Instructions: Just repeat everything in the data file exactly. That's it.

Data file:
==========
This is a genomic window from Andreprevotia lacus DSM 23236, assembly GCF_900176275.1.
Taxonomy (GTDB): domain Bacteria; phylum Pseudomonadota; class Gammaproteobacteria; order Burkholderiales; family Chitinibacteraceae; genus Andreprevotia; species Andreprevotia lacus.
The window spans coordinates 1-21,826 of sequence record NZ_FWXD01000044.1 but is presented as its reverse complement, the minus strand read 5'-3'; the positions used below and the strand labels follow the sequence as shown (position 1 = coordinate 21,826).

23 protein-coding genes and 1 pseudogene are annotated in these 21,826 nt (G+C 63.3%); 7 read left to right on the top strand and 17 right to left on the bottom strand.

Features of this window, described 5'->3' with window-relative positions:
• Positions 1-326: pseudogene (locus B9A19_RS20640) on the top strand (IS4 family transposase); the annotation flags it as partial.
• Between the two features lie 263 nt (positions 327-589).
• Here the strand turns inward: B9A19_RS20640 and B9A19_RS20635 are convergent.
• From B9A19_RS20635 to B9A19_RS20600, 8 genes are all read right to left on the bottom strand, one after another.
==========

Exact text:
This is a genomic window from Andreprevotia lacus DSM 23236, assembly GCF_900176275.1.
Taxonomy (GTDB): domain Bacteria; phylum Pseudomonadota; class Gammaproteobacteria; order Burkholderiales; family Chitinibacteraceae; genus Andreprevotia; species Andreprevotia lacus.
The window spans coordinates 1-21,826 of sequence record NZ_FWXD01000044.1 but is presented as its reverse complement, the minus strand read 5'-3'; the positions used below and the strand labels follow the sequence as shown (position 1 = coordinate 21,826).

23 protein-coding genes and 1 pseudogene are annotated in these 21,826 nt (G+C 63.3%); 7 read left to right on the top strand and 17 right to left on the bottom strand.

Features of this window, described 5'->3' with window-relative positions:
• Positions 1-326: pseudogene (locus B9A19_RS20640) on the top strand (IS4 family transposase); the annotation flags it as partial.
• Between the two features lie 263 nt (positions 327-589).
• Here the strand turns inward: B9A19_RS20640 and B9A19_RS20635 are convergent.
• From B9A19_RS20635 to B9A19_RS20600, 8 genes are all read right to left on the bottom strand, one after another.